Knebel agrees: "More and more companies are making successful use of the benefits that the Polish government offers. The procedure for obtaining a grant in Poland is fast for Israeli investors. It only takes a few days to found a Polish company, after which a business plan has to be presented and a suitable team of Poles with Israelis selected. Preparing the application takes 4-8 weeks and the decision is made within three months." What Knebel says indicates that Emilewicz, whose ministry's goals include simplifying complicated laws and making things easier for entrepreneurs, is succeeding.
Are companies expressing interest?
"I met with 20 Israeli IT startups that came to my office and asked what they could develop for the Polish market, so yes, I feel that there is interest from the Israeli market in coming to Poland and we're at the beginning of the journey. I believe that our program with Start-Up Nation Central will open the gate for both sides, because now it's possible to cooperate even without physically changing places."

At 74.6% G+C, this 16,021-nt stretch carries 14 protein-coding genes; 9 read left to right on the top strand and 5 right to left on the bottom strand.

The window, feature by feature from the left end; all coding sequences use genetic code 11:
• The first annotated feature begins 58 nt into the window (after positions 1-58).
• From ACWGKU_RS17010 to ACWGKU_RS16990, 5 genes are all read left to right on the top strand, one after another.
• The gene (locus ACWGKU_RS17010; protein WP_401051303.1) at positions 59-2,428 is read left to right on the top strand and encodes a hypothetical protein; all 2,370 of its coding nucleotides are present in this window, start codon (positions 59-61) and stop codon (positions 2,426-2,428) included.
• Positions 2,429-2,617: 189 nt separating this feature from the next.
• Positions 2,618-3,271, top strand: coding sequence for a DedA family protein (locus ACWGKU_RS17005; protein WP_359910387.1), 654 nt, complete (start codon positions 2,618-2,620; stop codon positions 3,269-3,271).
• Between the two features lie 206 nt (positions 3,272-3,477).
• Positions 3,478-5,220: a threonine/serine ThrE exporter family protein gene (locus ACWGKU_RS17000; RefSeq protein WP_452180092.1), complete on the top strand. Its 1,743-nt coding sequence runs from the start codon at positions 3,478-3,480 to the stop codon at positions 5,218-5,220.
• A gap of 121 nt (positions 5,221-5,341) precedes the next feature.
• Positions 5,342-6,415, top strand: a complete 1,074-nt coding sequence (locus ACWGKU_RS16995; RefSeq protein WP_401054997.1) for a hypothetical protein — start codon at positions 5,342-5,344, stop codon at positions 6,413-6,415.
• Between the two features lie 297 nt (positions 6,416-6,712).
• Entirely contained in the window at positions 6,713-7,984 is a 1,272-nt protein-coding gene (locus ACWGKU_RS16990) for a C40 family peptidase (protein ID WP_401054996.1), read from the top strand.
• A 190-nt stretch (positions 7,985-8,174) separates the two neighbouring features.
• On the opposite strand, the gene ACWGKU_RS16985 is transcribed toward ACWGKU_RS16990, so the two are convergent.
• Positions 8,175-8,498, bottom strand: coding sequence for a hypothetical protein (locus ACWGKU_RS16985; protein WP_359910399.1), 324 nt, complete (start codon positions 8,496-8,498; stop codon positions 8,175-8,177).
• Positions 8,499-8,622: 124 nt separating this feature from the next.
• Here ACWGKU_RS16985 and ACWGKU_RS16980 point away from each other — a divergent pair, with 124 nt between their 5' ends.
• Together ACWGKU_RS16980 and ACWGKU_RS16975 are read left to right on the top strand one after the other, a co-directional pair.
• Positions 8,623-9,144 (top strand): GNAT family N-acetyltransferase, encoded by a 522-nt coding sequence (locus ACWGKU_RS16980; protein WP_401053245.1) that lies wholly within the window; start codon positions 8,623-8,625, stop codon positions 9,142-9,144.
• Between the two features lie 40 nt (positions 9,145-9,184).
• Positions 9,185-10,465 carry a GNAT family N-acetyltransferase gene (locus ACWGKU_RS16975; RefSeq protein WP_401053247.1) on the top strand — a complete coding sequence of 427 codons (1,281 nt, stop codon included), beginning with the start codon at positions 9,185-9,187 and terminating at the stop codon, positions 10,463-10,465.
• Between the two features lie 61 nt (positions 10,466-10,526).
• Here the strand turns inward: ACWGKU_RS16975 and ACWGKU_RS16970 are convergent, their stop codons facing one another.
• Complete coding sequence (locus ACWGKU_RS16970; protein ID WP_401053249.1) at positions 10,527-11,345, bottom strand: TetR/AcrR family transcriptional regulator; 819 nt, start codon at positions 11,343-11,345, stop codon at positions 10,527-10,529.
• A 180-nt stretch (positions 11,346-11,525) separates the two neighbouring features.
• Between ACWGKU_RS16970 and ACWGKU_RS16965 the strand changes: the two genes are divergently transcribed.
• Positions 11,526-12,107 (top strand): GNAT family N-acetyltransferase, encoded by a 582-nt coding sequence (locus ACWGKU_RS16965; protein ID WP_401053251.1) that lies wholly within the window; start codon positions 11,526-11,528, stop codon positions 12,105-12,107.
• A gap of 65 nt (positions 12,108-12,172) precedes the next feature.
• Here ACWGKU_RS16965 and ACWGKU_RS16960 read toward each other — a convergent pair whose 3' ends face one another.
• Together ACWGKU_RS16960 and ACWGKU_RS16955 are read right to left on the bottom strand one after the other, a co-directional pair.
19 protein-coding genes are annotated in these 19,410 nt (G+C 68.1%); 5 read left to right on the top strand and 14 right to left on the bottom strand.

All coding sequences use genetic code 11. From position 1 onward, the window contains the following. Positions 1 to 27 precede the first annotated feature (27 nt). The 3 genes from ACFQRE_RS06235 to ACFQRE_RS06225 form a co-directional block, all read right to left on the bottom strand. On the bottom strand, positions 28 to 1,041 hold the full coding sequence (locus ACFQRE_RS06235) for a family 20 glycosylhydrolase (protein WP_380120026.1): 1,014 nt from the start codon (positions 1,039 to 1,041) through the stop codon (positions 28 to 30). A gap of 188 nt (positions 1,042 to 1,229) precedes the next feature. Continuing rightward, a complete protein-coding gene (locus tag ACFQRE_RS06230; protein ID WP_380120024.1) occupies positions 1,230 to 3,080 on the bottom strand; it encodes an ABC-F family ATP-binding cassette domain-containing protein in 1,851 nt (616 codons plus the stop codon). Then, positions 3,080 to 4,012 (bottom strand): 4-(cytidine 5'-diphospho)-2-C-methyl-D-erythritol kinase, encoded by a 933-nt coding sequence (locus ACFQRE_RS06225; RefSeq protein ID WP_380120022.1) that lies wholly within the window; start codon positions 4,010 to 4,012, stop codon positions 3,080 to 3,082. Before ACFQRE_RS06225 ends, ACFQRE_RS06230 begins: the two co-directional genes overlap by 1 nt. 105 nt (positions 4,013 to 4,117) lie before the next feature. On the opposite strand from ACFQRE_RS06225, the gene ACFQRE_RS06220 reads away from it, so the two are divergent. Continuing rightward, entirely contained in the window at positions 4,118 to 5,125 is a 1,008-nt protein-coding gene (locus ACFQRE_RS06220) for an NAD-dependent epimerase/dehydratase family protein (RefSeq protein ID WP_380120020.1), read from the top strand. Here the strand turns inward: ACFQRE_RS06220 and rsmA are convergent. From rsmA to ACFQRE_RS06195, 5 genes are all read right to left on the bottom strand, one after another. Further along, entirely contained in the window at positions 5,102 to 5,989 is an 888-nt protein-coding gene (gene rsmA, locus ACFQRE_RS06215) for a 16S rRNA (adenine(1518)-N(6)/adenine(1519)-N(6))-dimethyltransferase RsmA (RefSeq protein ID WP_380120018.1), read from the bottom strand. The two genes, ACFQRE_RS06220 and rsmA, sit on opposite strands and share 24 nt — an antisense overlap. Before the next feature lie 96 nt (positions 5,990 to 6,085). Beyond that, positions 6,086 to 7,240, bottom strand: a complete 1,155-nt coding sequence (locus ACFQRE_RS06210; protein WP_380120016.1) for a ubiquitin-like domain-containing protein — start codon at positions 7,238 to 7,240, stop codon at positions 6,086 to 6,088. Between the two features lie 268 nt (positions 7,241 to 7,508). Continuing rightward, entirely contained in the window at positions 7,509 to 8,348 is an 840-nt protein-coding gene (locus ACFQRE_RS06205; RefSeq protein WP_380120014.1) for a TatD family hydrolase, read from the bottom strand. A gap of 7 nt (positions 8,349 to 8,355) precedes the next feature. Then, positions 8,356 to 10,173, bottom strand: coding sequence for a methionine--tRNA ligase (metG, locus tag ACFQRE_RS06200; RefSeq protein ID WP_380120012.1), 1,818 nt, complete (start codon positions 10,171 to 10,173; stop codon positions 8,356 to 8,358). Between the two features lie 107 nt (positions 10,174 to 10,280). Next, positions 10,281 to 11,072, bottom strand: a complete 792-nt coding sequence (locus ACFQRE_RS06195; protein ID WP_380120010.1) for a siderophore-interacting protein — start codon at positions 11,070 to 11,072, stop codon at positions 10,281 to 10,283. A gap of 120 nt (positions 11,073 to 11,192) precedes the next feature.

What influence are Israelis who have immigrated to Poland having on the local startups?
"There are a number of IT companies composed of Poles and Israelis that are among the most successful in Poland. Israelis bring a different way of thinking and openness to the global market." Emilewicz mentions Remotr, a gaming startup (or RemoteMyApp), as an example of successful Polish-Israeli cooperation.
"In the Polish development fund, we're trying to design a platform similar to the Yozma program, i.e. public investment combined with private," Emilewicz says. "There are two Israeli venture capital funds, Pitango Venture Capital and Giza Venture Capital, that have received funding from us. We have a very large capital market and we want to open it to venture capital funds from around the world, and especially from Israel, because you're talented in this area. These measures come from an understanding that after 2021, when Brexit takes effect, we'll have to open the capital market in order to deal with a new policy that won't be so beneficial."
What other Israeli companies are cooperating with Polish companies?
"Three months ago, Israel Electric Corporation met with four companies owned by the Polish government that provide services to the public. One of them was interested in cybersecurity solutions and in cooperation in that field. The Polish mining company has also established a branch in Israel with a local partner and wants to develop smart mining technology for mining minerals. A lot of Israeli cyber companies have come to my ministry looking to find partners in the Polish market.